As America's Central Bank asks for public comments on issuing its own digital currency, will we see the US become a player in the crypto-currency world? "Technological advances are driving rapid change in the global payments landscape," says a spokesperson for the U.S. federal reserve, the country's central banking system. They announced this week that they're "studying these developments" and exploring ways that the central bank "might refine its role as a core payment services provider and as the issuing authority for U.S. currency."
We read over at Engadget:
"...took a step toward developing a digital currency as it announced plans to publish a research paper on the subject," seeking public comment on its pros and cons for payments, financial inclusion, data privacy, and information security. But the Federal Reserve emphasizes that "before making any decision on whether and how to move forward with a U.S. central bank digital currency," their paper "represents the beginning of what will be a thoughtful and deliberative process" that has more than one possible outcome. "Irrespective of the conclusion we ultimately reach, we expect to play a leading role in developing international standards for central bank digital currencies, engaging actively with central banks in other jurisdictions as well as regulators and supervisors here in the United States throughout that process."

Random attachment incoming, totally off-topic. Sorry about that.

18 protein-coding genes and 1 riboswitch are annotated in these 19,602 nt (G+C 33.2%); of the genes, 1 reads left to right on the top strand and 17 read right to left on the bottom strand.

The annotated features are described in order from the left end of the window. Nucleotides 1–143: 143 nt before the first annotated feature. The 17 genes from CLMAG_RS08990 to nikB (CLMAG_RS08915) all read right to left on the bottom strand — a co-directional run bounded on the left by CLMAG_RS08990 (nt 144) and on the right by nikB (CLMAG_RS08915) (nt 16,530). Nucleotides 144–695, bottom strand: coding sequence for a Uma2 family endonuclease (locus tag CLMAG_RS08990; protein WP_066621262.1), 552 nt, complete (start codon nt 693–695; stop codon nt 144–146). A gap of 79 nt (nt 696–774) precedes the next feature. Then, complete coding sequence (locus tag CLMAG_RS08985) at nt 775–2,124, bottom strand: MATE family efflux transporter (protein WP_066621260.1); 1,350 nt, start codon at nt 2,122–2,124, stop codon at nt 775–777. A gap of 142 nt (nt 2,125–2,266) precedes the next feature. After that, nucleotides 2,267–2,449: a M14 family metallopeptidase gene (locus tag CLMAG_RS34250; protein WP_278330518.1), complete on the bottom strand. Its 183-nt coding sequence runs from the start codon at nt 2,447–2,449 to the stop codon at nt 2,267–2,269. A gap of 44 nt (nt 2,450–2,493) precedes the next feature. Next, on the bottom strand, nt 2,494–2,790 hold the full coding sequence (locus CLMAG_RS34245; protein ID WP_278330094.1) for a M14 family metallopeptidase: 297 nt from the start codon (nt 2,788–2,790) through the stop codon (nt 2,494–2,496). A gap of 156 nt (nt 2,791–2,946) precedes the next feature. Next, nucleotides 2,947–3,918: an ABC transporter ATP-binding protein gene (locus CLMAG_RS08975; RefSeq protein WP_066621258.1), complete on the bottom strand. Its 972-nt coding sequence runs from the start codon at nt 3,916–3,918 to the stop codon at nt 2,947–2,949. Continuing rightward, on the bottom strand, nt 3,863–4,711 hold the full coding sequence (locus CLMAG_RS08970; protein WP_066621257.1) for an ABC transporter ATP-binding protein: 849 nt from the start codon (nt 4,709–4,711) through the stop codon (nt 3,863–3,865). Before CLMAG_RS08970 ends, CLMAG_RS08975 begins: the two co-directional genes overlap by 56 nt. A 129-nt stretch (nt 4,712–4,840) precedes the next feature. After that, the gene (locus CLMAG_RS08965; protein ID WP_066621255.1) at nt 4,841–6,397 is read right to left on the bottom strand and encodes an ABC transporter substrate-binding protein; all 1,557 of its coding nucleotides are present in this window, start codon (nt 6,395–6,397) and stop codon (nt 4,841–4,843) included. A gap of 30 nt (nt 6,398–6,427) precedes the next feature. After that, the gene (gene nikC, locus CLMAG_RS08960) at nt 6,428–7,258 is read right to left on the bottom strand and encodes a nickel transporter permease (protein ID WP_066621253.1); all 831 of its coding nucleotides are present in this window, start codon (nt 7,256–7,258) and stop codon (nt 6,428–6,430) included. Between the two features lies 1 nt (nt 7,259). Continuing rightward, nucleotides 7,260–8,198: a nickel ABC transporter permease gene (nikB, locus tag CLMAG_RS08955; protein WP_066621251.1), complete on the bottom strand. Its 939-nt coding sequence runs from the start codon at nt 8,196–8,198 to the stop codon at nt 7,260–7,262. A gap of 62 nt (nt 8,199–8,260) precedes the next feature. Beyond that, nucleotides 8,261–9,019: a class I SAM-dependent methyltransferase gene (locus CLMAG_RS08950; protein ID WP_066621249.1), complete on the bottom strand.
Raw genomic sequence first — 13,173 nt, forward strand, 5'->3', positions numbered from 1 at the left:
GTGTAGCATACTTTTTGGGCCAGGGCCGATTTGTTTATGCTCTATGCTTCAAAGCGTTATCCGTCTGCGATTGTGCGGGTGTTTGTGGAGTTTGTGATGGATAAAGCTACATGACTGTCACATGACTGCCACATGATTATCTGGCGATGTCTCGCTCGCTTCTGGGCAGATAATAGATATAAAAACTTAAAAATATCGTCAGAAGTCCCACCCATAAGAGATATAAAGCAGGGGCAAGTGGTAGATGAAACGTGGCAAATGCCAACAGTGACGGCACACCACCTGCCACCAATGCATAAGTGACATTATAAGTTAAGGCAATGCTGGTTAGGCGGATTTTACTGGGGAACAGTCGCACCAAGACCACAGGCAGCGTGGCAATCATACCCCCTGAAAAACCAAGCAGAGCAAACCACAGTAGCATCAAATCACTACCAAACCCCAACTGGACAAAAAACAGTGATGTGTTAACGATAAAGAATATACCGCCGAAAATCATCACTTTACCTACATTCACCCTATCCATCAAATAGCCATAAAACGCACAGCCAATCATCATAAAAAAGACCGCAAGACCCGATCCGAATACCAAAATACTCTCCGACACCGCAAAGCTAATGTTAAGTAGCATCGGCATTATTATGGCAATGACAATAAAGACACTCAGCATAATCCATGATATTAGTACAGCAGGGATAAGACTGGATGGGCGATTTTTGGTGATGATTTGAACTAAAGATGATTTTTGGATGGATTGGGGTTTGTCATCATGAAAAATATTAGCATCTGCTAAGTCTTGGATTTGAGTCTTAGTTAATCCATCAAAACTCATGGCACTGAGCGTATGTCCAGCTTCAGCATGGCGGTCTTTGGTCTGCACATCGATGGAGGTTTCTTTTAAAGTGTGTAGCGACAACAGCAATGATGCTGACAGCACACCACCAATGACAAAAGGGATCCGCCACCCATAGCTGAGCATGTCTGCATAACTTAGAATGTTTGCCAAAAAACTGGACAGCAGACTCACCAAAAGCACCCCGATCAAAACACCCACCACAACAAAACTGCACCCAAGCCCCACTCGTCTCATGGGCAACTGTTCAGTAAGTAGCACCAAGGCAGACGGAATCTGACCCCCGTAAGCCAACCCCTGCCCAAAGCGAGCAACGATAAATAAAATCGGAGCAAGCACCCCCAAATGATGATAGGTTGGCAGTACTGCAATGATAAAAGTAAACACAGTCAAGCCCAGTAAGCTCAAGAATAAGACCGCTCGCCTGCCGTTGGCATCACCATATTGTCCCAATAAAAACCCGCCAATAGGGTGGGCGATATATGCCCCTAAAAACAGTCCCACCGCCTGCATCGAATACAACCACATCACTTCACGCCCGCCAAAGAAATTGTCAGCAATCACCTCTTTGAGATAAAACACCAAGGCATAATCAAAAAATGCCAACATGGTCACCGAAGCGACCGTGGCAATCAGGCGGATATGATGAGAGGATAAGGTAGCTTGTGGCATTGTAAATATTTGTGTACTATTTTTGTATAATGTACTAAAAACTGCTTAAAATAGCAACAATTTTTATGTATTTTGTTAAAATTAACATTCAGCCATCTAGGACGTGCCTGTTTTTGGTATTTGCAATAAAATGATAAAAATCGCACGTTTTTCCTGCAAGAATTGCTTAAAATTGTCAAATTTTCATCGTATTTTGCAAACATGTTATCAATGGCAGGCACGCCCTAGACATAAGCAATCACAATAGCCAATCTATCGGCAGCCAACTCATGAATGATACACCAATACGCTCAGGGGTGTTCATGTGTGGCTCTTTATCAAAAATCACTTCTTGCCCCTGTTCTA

Their announcement notes America's central bank has already been exploring the benefits and risks of issuing a digital currency "for the past several years," but emphasizes they're exploring it "as a complement to, and not a replacement of" current systems. And the Reserve also state pointedly that "To date, cryptocurrencies have not served as a convenient way to make payments, given, among other factors, their swings in value," before the announcement switches its attention to stablecoins pegged to the value of a non-virtual currency. But even there, the interest seems to be as much regulatory as it is monetary. "As stablecoins' use increases, so must our attention to the appropriate regulatory and oversight framework.
"This includes paying attention to private-sector payments innovators who are currently not within the traditional regulatory arrangements applied to banks, investment firms, and other financial intermediaries."